Chewing-Gum Invasion & Pavement Blobs

Cause for Spotty Pavements?

  • It's only just been highlighted; it was always there.

    Votes: 1 100.0%
  • The chewing gum has changed ingedients.

    Votes: 0 0.0%
  • Every person is chewing gum except Stormkhan!

    Votes: 0 0.0%
  • Unknown atmospheric/weather phenomenon

    Votes: 0 0.0%

  • Total voters
    1

augustverango

Ephemeral Spectre
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#1
Pavement blobs

Taken from -

http://www.geocities.com/graham-stuart/coverup.html

I have over the last Two and a half years been fascinated by the cover-up being perpetrated by our government with the involvement of big companies and maybe unsuspecting newspapers and the gullible public. I am afraid that this is not to do with UFO's (or maybe it is???!!).
I began noticing 'White Blobs' on the pavements and roads of Hartlepool, thinking it was probably a by-product from the big ICI chemical plant in the area I thought nothing of it, I found surrounding towns of Middlesbrough and Stockton had the same covering. It was not till I started to travel around the country, that I discovered that these 'White Blobs' are covering the roads and pavements of most of Britain. On a visit to London in January 1996 to the AGM of The Essene Network International for whom I am editor. I noticed that London was covered with these same 'white blobs', on drawing this to the attention of the members, I then left it to them to study their home areas, with positive results from all over Essex, Wessex, Derbyshire, Dublin, Edinburgh, Glasgow and all towns in-between.
On to the cover-up. All the while in newspapers throughout the country there were small columns describing the 'chewing gum menace' that is littering our country (sure you've seen them). Subliminally the British public has been fed over the years that there is this problem with chewing gum, granted there is a problem, but not to the extent of the even covering of roads and pavements the length and breadth of the British Isles.
As to the whitewash last month the 'Sunday Post' ran a full page devoted to the chewing gum menace, with a quarter page from Wrigley's themselves on about their disposal of used gum campaign. And the following week a column inch devoted to the £100,000 clean up costs of chewing gum.
Once you are aware of the 'White Blobs' and keep an eye on its coverage, and shake off the subliminal 'Chewing gum' proposition, you will soon realize that it is something more sinister that these councils and governments are trying to clean up - all right at first sight it looks like chewing gum, but start to weigh up the facts that are presented to you. The even coverage of roads and pavements, is too much to believe.
Which newspapers and magazines have got their 'D' notices on the coverage of this subject -'Fortean Times' have so far failed to mention the subject, after a first enthusiastic phone conversation, the follow up article, and e-mails to each of the editorial team, have failed to produce any results - the local Hartlepool Mail have failed to follow up even though they usually tend to print 'any old rubbish' - But for the 'Northern Echo' at Darlington, who ran the following on 17/2/98 :-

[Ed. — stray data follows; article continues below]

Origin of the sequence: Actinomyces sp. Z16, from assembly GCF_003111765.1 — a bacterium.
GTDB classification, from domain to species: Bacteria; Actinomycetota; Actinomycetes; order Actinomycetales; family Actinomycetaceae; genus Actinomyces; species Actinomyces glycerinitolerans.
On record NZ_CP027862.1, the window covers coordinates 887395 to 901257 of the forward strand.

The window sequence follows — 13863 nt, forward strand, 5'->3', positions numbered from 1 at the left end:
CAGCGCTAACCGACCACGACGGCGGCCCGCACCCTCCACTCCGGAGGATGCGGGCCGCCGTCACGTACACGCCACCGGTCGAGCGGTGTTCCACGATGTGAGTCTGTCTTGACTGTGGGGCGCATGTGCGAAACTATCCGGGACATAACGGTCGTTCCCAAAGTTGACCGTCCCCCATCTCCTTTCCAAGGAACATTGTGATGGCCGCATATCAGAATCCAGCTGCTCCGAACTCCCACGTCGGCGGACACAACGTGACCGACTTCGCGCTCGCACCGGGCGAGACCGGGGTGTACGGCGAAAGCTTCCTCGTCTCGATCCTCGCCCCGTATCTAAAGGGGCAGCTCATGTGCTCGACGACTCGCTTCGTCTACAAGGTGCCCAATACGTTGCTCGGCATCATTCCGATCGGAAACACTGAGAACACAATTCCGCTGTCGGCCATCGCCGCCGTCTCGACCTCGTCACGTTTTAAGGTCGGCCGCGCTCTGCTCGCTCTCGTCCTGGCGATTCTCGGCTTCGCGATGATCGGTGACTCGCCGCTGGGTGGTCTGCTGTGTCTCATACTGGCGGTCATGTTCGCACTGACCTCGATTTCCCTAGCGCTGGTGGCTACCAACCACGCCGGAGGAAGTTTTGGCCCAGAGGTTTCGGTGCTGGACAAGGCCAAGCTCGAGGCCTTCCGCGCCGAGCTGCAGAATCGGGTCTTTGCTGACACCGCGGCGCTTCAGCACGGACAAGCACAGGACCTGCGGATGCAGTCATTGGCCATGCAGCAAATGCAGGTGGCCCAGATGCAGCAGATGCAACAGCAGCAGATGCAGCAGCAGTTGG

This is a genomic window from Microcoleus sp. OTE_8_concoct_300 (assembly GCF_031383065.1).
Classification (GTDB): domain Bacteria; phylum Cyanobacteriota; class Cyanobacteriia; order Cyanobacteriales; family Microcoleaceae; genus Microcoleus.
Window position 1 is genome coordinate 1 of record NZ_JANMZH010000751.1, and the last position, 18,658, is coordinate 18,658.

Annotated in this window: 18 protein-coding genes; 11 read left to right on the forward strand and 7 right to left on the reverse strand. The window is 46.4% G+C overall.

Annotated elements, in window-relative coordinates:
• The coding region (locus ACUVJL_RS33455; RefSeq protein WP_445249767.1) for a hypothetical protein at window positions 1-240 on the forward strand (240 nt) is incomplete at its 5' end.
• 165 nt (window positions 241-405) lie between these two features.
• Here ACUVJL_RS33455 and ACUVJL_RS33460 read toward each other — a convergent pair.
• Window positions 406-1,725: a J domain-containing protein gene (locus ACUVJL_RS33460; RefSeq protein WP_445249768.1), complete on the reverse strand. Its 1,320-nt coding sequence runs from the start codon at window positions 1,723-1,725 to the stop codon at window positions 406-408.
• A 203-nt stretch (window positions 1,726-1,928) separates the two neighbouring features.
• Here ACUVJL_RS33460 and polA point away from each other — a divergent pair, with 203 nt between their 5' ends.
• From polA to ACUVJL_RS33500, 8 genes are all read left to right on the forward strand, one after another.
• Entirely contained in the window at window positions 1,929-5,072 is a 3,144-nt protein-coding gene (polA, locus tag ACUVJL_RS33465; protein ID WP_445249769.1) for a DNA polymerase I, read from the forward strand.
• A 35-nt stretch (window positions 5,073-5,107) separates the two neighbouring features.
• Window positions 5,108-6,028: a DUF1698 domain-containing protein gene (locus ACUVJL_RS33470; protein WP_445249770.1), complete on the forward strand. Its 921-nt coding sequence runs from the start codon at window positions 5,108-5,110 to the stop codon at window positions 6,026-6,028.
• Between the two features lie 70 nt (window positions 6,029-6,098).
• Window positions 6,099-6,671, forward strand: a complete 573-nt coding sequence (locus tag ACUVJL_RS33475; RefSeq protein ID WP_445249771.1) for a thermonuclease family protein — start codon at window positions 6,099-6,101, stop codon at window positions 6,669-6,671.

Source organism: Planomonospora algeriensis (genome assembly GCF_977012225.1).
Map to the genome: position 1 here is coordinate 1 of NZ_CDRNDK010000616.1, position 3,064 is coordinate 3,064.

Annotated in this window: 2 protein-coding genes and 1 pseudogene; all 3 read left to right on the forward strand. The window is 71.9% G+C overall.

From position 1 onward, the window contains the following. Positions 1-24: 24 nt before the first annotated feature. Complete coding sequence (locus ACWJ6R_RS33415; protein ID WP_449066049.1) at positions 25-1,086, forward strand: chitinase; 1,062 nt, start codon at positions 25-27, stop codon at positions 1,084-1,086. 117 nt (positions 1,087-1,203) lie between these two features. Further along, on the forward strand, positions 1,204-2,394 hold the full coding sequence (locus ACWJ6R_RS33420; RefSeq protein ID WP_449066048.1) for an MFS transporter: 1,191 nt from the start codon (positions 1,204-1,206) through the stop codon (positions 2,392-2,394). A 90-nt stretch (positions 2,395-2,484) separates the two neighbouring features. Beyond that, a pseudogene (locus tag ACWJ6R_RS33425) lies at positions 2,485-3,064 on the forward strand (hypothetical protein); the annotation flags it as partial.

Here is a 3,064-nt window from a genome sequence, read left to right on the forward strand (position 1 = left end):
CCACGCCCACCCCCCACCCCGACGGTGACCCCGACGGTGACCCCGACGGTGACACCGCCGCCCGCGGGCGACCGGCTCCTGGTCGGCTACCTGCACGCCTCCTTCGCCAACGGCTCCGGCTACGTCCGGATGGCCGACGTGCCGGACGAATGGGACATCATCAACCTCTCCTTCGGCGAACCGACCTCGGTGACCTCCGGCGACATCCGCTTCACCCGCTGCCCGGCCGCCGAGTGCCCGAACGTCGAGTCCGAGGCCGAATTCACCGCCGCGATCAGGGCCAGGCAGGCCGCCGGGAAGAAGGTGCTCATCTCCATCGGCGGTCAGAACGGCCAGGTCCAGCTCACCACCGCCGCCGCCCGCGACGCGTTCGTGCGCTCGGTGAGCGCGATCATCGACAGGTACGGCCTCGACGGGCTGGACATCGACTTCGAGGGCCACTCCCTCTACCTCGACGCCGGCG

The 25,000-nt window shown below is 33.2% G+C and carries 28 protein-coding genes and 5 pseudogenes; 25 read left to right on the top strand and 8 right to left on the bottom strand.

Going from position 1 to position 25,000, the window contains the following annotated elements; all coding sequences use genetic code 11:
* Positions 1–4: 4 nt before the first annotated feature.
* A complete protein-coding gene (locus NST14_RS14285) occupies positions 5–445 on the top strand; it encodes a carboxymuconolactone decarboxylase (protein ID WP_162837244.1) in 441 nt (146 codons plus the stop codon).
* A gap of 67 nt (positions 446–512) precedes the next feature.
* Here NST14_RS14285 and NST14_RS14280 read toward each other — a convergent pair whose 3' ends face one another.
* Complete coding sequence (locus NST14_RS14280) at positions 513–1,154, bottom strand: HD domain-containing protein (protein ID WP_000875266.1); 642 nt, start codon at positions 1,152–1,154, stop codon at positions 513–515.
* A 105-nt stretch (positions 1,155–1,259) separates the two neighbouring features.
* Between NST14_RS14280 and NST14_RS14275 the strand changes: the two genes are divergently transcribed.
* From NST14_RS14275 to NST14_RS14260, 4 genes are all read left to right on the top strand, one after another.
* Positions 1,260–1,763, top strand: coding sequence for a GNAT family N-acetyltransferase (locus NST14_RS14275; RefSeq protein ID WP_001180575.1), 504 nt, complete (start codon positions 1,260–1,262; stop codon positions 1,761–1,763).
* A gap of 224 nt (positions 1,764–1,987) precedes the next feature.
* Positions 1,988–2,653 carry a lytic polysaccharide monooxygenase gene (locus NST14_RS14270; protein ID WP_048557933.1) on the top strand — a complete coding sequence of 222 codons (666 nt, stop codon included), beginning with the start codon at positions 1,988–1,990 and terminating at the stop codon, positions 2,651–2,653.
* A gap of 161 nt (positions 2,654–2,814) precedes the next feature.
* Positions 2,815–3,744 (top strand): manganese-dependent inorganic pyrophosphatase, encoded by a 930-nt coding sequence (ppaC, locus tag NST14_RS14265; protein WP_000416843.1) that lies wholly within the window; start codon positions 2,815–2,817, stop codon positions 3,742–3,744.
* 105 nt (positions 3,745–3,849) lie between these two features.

........The more intractable riddle, however, concerns the stuff stuck to the pavements of half the streets in the North-East. Last week's column simply supposed it to be chewing gum, echoed Basil Noble's call for a clean-up and moved gingerly on. Over in Hartlepool, however, Graham Broughton has made a two year study of the underfoot phenomenon and believes that there's a cover-up. "My best guess," he says, "is that it's something to do with fall out from acid rain. Its definitely not chewing gum." Graham has feelers out all over, wrote a piece (yet to be published) for the Fortean Times, is awaiting news from his man in New Mexico. "At first I thought it might be emissions from ICI, or somewhere similar, but it's all over the country. There's something we're not being told."
Perhaps Mr. Broughton is simply one careful step ahead of Peter Halliwell Dobing, who writes from Salters Lane South, on Darlington's northern verge. He's convinced it's not chewing gum, either. "Several times last year I noticed a manifestation of these blobs outside my door and couldn't imagine that there had been an overnight convention of gum chewers." He scraped some up, found it putty-like ("Oil-based," confirms Graham Broughton.) Arden Street, near the town centre, had a high concentration the same morning. There had been a high wind. I came to the conclusion that it must be an airborne by-product of some factory on the outskirts of town."
The plot thickens, like the stuff on the pavements.
.............Whatever the blobs are they must come down as a mist, and then solidify, as undercover areas in stations and Covent Garden are also affected by them.


WE MUST BE BREATHING THIS INTO OUR BODIES.
How far the cover-up goes is hard to say, I have managed to make quite a few people aware of the blobs and even posted it to the Alt. Conspiracies newsgroup on the World Wide Web. But the more people aware the better - Maybe it does come down from 'space', it would be more exciting than 'acid rain'.